The band's set was comprised almost entirely from its new album, with only a track or two coming from its previous cassette releases. The highlight came early in the set with stoner-anthem "Everyone Knows" — a song with such an amazing guitar lead that it is allowed to start the three-minute track, is resurrected at each chorus, is mutated into a howling solo to end the song, and is still not featured enough. Caron allowed the touring guitarist to take that solo, although she handled most of the night's leads and solos herself — her face rightfully contorting each time she held a bent a string on her gold Les Paul. Caron also carried the bulk of the vocal duties, with Niles holding down lead on several tracks, and the duo trading verses in the others. Harmonies were everywhere. Caron introduced most songs, offering fun color, and earning laughter with her casual banter. Niles, however, was the better dancer, and there was palpable joy each time she leapt off the drum riser. The touring rhythm section stayed mostly out of the way, allowing the duo to hold the spotlight — something the twosome handled superbly, even on the big Granada stage.
The audience continued to grow throughout the evening, and by 9:30 it had filled most of the pit at the Granada. The crowd was easily twice the size that saw Stiff Little Fingers only a week before. It was also easily half the age of that crowd. Soon I'd discover this crowd also brought twice the energy.
Not being familiar with Pup's discography, and much too far away to snag a set list, I can't tell you exactly what the quartet played. From my vantage point, it appeared that the band started with its biggest hit, and then played a bigger hit, and then a bigger hit, and then a bigger hit, continuing the trend for nearly an hour. Throughout the set, the crowd was positively kinetic — dancing, jumping, pushing, shoving, shouting out the lyrics to every song with eyes closed and heads tilted back, stage diving, crowd surfing and generally going ape. "Sleep in the Heat" from 2016's The Dream Is Over (SideOneDummy Records) turned into a screamalong that crested previous high-water marks set by the Front Bottoms and Mountain Goats. This is a band that was anything but milquetoast to its fans — this was a band that meant everything.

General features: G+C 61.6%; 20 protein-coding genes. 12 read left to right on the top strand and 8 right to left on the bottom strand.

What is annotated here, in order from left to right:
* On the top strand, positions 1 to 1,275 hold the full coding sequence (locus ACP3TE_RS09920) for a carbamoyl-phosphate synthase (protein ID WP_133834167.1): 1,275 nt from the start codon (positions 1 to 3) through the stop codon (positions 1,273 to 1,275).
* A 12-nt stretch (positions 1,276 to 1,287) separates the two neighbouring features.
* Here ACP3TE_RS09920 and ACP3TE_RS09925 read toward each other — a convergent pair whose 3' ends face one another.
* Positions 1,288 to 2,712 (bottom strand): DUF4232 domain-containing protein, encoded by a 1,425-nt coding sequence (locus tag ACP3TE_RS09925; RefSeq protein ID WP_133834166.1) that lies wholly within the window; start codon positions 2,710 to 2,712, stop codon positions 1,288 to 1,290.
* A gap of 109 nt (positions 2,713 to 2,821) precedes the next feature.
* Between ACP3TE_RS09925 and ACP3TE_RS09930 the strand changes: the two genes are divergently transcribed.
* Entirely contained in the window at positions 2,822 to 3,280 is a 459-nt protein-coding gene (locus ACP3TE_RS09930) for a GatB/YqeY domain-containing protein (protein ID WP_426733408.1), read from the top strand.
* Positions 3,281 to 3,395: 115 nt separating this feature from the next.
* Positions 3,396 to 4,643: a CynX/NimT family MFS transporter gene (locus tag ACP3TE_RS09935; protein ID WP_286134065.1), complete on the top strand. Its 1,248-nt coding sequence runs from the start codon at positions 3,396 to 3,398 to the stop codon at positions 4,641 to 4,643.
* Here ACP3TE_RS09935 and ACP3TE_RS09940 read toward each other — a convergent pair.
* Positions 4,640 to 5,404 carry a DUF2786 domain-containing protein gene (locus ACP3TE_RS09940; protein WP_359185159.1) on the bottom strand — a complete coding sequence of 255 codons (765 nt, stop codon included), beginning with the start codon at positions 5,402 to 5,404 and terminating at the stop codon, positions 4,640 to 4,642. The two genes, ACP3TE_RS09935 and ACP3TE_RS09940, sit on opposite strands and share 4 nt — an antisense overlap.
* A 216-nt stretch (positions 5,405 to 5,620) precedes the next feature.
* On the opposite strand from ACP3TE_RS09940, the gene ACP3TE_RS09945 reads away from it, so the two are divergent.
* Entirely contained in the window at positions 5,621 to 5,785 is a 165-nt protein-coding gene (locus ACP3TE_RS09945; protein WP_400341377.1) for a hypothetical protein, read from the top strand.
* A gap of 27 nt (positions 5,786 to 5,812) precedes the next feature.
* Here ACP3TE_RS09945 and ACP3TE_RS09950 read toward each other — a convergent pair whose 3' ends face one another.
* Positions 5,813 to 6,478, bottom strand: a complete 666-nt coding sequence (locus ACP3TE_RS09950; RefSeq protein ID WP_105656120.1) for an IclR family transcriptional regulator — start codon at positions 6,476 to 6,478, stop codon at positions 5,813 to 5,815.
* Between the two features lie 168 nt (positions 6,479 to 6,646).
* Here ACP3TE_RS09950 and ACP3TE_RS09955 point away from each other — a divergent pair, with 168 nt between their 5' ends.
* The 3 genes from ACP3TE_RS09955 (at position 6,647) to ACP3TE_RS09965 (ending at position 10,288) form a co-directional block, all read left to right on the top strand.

Frontman Stefan Babcock has a high, nasally voice, capable of delivering both spoken everyman vocals or a pleasing scream, but despite the club's impressive PA, I'm certain I heard the crowd more than him. The rest of the Toronto band was a similarly drowning churn of instruments occasionally pierced by a guitar lead or a snapping snare. Backing vocals were delivered by the other three members of the band and 300 excited millennials. During propulsive new single "Old Wounds," Babcock set his guitar aside, and strode the stage while gripping the microphone in every bit the hardcore mode the song demands. Ultimately Babcock climbed onto the audience, spitting out the song's angry lyrics while he was passed from hand to hand above the crowd. This provided the revelation I needed to understand the night and my past disinterest in Pup.
For years I nullified Pup as an insipid punk band, attempting to measure it against some yardstick that I understood. But that isn't Pup, and Pup's fans are not punks. Genres are an outdated and irrelevant concept to this generation, and punk rock (and its rites and rituals) is a filter that can be applied when called upon. This is how a pit can be chockablock with bouncing bodies and crowd surfers, and still be unrecognizable to me. This isn't to say that the band or its fans are somehow inauthentic, but it does reinforce what I thought all along, this show was for someone else's benefit, not my own.